Glendale-Hyperion bridge prepares for a $50 million makeover

Sep 24, 2013

Rendering of Glendale-Hyperion bridge after project has been completed/Bureau of Engineering

It’s one of Los Angeles’ iconic river bridges, the Glendale-Hyperion bridge that connects Atwater Village with Silver Lake and Los Feliz has appeared in numerous photos and films. There’s even a miniature version of it at the Disneyland California Adventure theme park. But the nearly 1,200-foot-long span, also referred to as the Glendale-Hyperion Viaduct,  fails to meet modern seismic as well as highway standards, according to city engineers. That’s why the city has proposed a three-year, $50 million project  to modernize the 84-year-old bridge – which actually consists of several separate structures – while retaining its historic character.

A public meeting and workshop on the construction project, scheduled to begin in 2016,  will be held on Wednesday night, Sept. 25, to review the project and a preliminary environmental impact report.

What will be the results of $50 million and three-years of construction and traffic disruption?  Some of the highlights from the environmental impact report:

  • Improve the Hyperion Avenue viaduct roadway by adding a center median barrier to physically separate northbound and southbound traffic.
  • Consolidate the existing two sidewalks into a single sidewalk along the west side, add a pedestrian
  • crosswalk across southbound Glendale Boulevard at the northern end of the bridge, and restripe the travel lanes to provide new lane widths (12-foot inner and 14-footwide curb lane).
  • Widen the northbound and southbound Glendale Boulevard bridges over the Los Angeles River by approximately eight feet.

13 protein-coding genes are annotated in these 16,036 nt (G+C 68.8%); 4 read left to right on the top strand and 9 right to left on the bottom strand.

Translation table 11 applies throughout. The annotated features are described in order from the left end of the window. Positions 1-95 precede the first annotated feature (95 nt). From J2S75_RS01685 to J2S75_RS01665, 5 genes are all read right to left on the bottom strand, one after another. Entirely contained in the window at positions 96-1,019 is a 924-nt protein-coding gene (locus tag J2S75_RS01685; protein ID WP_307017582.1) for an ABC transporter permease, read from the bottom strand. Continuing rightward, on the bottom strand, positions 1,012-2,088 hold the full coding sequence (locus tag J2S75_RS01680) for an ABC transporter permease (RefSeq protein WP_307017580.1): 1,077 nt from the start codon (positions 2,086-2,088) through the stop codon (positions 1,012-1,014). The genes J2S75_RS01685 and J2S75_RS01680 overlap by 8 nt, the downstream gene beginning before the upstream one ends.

• Replace the existing deteriorated covered railings along both Glendale Boulevard bridges, along Hyperion Avenue, and along the Waverly Bridge with replica balustrades based on the original railing design.
  • Realign the existing I-5 northbound off-ramp to northbound Glendale Boulevard to connect with Glendale Boulevard south of the current exit to allow left hand turns onto southbound Glendale Boulevard and signalize the new intersection.
  • Add an access ramp from northbound Glendale Boulevard to the bike path along the Los Angeles River with an adjacent mini green space.
  • Construct an alternate pedestrian crossing over the Los Angeles River across the existing Red Car piers (downstream of the viaduct complex) to connect the bike path along the southwest side of the Los Angeles River with Glendale Boulevard on the northeast side of the River.

Some concerns have already been raised about the project, which has been criticized by some cyclists as falling short of what is needed to accommodate bikes.

The Bureau of Engineering, which is in charge of the project, will hosting a community workshop he Glendale-Hyperion Viaduct Improvement Project on Wednesday, Sept. 25 at Friendship Auditorium, 3201 Riverside Drive from 6 to 8 PM. The public will be able to comment and respond to the preliminary environmental impact report through Oct. 11.

Rendering of bike path access and offramp from the northbound 5 Freeway and Glendale Boulevard./Bureau of Engineering

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